Delayed graft function (DGF) in deceased donor kidney transplantation is associated with worse outcomes. DGF has been less well studied in live donor transplantation. We aimed to examine the risk factors for DGF, and associations between DGF and short- and long-term outcomes in live donor kidney transplant recipients. Using data from the Australia and New Zealand Dialysis and Transplant (ANZDATA) Registry, we included live donor kidney transplants performed in Australia and New Zealand over 2004–2015 and excluded pediatric recipients (n = 440), pathological donors (n = 97), grafts that failed in the first week (as a proxy for primary non function; n = 38), and grafts with missing DGF data (n = 46). We used multivariable logistic regression to identify the risk factors for DGF and the association between DGF and rejection at 6 months; Cox proportional hazards models to examine the relationship between DGF and patient and graft survival; and linear regression to examine the association between DGF and eGFR at 1 year. DGF occurred in 77 (2.3%) of 3358 transplants. Risk factors for DGF included right-sided kidney [odds ratio (OR) 2.00 (95% CI 1.18, 3.40)], donor BMI [OR 1.06 per kg/m2 (95% CI 1.01, 1.12)]; increasing time on dialysis and total ischemic time [OR 1.09 per hour (1.00, 1.17)]. DGF was associated with increased risk of rejection at 6 months [OR 2.37 (95% CI 1.41, 3.97)], worse patient survival [HR 2.14 (95% CI 1.21, 3.80)] and graft survival [HR 1.98 (95% CI 1.27, 3.10)], and worse renal function at 1 year [Coefficient -9.57 (95% CI −13.5, −5.64)]. DGF is uncommon after live donor kidney transplantation, but associated with significantly worse outcomes. The only modifiable risk factors identified were kidney side and total ischemic time.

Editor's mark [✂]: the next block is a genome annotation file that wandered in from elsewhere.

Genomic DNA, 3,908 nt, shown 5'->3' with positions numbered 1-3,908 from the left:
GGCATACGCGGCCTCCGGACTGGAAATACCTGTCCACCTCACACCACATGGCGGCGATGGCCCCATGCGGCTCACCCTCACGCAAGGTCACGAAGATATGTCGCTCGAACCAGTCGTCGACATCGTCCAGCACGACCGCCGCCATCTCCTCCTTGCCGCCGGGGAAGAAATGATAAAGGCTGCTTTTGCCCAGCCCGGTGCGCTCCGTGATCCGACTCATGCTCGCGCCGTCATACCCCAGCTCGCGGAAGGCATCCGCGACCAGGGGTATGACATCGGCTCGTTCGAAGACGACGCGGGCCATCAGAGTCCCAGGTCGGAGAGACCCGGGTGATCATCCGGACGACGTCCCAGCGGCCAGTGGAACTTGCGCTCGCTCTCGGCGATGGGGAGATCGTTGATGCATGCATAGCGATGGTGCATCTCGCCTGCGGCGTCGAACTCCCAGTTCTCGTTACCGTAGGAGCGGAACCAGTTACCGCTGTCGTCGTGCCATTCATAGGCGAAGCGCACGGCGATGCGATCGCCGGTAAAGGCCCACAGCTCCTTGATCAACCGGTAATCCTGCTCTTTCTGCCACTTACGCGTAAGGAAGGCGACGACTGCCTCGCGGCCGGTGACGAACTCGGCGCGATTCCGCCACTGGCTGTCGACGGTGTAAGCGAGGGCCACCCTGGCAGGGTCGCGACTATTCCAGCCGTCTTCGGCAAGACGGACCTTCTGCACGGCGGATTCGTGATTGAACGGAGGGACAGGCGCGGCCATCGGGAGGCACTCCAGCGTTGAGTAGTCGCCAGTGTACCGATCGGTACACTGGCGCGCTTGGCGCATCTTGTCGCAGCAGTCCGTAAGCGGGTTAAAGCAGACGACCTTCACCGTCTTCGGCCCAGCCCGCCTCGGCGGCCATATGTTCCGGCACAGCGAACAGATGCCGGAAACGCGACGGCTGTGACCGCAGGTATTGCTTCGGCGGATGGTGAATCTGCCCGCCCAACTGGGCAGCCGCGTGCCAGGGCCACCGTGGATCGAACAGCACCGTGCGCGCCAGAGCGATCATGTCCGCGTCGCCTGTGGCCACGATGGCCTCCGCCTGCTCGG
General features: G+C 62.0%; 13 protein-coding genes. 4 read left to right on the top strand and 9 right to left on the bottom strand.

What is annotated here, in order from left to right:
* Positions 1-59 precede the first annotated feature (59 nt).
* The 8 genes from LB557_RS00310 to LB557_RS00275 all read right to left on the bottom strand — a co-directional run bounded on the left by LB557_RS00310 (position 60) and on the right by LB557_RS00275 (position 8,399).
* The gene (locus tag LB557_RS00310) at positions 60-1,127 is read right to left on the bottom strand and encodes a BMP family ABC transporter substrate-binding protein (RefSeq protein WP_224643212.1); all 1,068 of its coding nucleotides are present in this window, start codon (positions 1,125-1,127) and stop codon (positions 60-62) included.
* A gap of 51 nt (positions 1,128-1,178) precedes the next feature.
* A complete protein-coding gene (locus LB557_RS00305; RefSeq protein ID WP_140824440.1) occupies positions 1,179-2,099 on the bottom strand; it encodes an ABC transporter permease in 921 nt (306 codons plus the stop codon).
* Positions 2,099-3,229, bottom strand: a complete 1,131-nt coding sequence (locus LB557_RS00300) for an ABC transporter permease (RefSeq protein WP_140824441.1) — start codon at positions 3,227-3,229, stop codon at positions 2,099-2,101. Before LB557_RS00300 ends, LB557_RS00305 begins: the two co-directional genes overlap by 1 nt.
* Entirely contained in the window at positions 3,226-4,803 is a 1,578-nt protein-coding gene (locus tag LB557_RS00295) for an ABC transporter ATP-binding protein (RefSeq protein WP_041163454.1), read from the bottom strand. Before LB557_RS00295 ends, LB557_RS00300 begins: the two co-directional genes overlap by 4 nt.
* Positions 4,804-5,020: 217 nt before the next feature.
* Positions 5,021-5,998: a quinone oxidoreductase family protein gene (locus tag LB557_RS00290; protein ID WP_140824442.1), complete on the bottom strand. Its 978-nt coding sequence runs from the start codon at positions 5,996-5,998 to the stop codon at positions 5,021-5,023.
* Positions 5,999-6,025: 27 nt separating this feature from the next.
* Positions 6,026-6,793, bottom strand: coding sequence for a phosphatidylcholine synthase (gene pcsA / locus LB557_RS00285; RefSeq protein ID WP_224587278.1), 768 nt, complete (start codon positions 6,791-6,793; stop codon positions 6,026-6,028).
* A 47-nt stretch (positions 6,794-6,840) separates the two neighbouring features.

- live donors
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